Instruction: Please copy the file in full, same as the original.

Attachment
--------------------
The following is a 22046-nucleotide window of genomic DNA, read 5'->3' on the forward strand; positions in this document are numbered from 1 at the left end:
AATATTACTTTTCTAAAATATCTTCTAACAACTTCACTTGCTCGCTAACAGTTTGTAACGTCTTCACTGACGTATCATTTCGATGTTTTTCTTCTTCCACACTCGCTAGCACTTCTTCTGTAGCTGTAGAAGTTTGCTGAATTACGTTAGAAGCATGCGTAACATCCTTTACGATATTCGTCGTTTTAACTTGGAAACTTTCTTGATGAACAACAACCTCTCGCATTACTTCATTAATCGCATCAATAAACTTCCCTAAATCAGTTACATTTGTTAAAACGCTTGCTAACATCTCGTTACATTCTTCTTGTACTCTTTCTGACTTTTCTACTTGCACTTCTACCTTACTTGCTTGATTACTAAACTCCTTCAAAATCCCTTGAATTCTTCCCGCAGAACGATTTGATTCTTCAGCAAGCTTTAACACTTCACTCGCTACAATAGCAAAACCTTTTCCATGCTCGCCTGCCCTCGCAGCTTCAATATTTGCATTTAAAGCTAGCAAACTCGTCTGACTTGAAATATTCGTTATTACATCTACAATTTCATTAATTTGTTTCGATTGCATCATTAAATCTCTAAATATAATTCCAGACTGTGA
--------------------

The following is a 22046-nucleotide window of genomic DNA, read 5'->3' on the forward strand; positions in this document are numbered from 1 at the left end:
AATATTACTTTTCTAAAATATCTTCTAACAACTTCACTTGCTCGCTAACAGTTTGTAACGTCTTCACTGACGTATCATTTCGATGTTTTTCTTCTTCCACACTCGCTAGCACTTCTTCTGTAGCTGTAGAAGTTTGCTGAATTACGTTAGAAGCATGCGTAACATCCTTTACGATATTCGTCGTTTTAACTTGGAAACTTTCTTGATGAACAACAACCTCTCGCATTACTTCATTAATCGCATCAATAAACTTCCCTAAATCAGTTACATTTGTTAAAACGCTTGCTAACATCTCGTTACATTCTTCTTGTACTCTTTCTGACTTTTCTACTTGCACTTCTACCTTACTTGCTTGATTACTAAACTCCTTCAAAATCCCTTGAATTCTTCCCGCAGAACGATTTGATTCTTCAGCAAGCTTTAACACTTCACTCGCTACAATAGCAAAACCTTTTCCATGCTCGCCTGCCCTCGCAGCTTCAATATTTGCATTTAAAGCTAGCAAACTCGTCTGACTTGAAATATTCGTTATTACATCTACAATTTCATTAATTTGTTTCGATTGCATCATTAAATCTCTAAATATAATTCCAGACTGTGA